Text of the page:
Common Brain Parasite Linked to Suicide in Women

Through a collaboration of studies researchers have identified a parasite they believe is linked to suicide in women.

Article written by guest writer Rin Mitchell

What’s the Latest Development?

According to researchers, women who are infected with Toxoplasma gondii are one and a half times more likely to attempt suicide than women who are not infected. The study was conducted on over 40,000 women in Denmark who had given birth between 1992-1995, and whose babies screened for Toxoplasma gondii. Toxoplasma gondii is a parasite that lives discreetly in cells within the brain and muscles. It is often found in cat feces, uncooked meat and unwashed vegetables. “Humans can become infected by changing their infected cats’ litter boxes, eating unwashed vegetables, drinking water from a contaminated source, or more commonly, by eating undercooked or raw meat that is infested with cysts.” Scientists at the University of Maryland believe it is a huge public health issue around the world, and most people are unaware they harbor the infection. “Around one million people commit suicide and another 10 million attempt suicide worldwide each year.”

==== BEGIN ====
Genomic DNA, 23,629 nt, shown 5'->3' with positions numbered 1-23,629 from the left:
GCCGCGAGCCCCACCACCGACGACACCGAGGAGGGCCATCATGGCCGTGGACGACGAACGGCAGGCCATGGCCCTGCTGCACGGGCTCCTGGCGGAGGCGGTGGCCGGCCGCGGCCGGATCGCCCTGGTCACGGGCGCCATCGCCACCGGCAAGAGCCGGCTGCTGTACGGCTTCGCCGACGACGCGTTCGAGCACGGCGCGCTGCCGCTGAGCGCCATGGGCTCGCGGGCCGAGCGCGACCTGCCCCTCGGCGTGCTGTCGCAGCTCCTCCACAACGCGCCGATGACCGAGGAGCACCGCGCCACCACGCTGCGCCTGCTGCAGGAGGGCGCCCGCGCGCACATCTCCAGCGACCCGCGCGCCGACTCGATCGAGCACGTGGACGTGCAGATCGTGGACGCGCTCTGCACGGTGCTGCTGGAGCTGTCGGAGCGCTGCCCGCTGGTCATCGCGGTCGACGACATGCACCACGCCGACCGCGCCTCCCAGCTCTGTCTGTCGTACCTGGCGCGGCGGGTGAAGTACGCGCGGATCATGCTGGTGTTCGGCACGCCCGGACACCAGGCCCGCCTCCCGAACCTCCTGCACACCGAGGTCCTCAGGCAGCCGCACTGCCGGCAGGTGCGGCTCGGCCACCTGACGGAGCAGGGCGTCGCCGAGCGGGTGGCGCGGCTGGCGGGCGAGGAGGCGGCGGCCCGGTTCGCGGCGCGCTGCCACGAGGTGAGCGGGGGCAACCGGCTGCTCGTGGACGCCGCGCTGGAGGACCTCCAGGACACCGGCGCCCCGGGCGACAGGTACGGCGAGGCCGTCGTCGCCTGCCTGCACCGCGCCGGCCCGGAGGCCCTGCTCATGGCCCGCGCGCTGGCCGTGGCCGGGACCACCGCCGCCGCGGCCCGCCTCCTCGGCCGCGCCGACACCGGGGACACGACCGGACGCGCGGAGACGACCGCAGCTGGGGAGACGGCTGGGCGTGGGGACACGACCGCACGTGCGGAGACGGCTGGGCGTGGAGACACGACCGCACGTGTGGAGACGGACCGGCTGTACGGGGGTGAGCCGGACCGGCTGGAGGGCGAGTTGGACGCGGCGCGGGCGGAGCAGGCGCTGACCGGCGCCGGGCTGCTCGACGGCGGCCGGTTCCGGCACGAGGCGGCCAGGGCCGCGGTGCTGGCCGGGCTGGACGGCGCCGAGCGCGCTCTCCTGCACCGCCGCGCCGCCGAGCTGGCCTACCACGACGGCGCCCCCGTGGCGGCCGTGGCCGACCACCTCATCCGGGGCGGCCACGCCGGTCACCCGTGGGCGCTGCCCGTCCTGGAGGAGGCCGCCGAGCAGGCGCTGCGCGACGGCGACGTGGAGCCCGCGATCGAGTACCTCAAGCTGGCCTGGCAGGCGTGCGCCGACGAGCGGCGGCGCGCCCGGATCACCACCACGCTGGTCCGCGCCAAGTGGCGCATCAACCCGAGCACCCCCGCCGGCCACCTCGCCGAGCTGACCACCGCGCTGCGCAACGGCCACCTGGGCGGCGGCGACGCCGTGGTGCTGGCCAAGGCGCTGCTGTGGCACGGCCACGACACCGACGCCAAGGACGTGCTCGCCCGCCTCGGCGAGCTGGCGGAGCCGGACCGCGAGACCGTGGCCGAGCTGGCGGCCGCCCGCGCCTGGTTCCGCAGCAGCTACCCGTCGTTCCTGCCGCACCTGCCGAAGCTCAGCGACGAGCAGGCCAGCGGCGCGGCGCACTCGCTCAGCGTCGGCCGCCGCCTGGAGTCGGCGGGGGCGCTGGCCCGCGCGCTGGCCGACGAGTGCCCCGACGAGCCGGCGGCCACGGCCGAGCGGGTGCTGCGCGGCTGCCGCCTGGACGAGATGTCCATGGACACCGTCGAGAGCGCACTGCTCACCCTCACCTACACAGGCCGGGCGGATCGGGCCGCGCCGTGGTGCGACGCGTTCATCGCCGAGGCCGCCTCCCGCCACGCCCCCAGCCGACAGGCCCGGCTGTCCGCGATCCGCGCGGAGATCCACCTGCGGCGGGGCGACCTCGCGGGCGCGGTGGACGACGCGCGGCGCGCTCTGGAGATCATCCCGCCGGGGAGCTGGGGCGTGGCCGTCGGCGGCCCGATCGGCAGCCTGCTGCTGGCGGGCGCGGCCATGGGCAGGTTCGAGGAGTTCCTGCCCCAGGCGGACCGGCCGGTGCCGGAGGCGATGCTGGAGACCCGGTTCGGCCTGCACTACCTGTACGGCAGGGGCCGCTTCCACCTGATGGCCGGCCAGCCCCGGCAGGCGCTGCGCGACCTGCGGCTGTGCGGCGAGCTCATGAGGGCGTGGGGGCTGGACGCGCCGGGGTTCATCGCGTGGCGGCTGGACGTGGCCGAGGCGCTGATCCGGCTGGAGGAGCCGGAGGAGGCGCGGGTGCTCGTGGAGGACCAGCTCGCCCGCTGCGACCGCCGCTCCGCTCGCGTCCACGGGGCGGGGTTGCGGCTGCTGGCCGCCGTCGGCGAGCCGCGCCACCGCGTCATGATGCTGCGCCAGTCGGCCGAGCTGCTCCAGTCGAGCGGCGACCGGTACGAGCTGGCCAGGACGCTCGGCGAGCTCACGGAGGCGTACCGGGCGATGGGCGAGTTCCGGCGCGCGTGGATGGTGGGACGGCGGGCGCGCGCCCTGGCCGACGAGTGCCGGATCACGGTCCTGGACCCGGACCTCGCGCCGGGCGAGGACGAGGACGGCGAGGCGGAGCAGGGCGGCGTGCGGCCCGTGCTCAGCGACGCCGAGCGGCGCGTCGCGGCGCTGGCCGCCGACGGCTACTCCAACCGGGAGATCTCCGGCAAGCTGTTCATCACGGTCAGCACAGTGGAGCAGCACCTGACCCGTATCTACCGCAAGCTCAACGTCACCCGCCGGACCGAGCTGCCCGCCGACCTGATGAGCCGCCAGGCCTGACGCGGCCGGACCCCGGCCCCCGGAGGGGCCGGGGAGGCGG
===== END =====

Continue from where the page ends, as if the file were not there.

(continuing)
What’s the Big Idea?

Researchers have found a link between the parasite called Toxoplasma gondii and mental illness, which can lead to suicidal behavior for women. The parasite is commonly contracted from the careless handling of cat litter boxes, consuming food that is undercooked or raw or from unwashed vegetables. Researchers believe this information will be vital as they continue to seek ways “to save many lives that now end prematurely in suicide.” 

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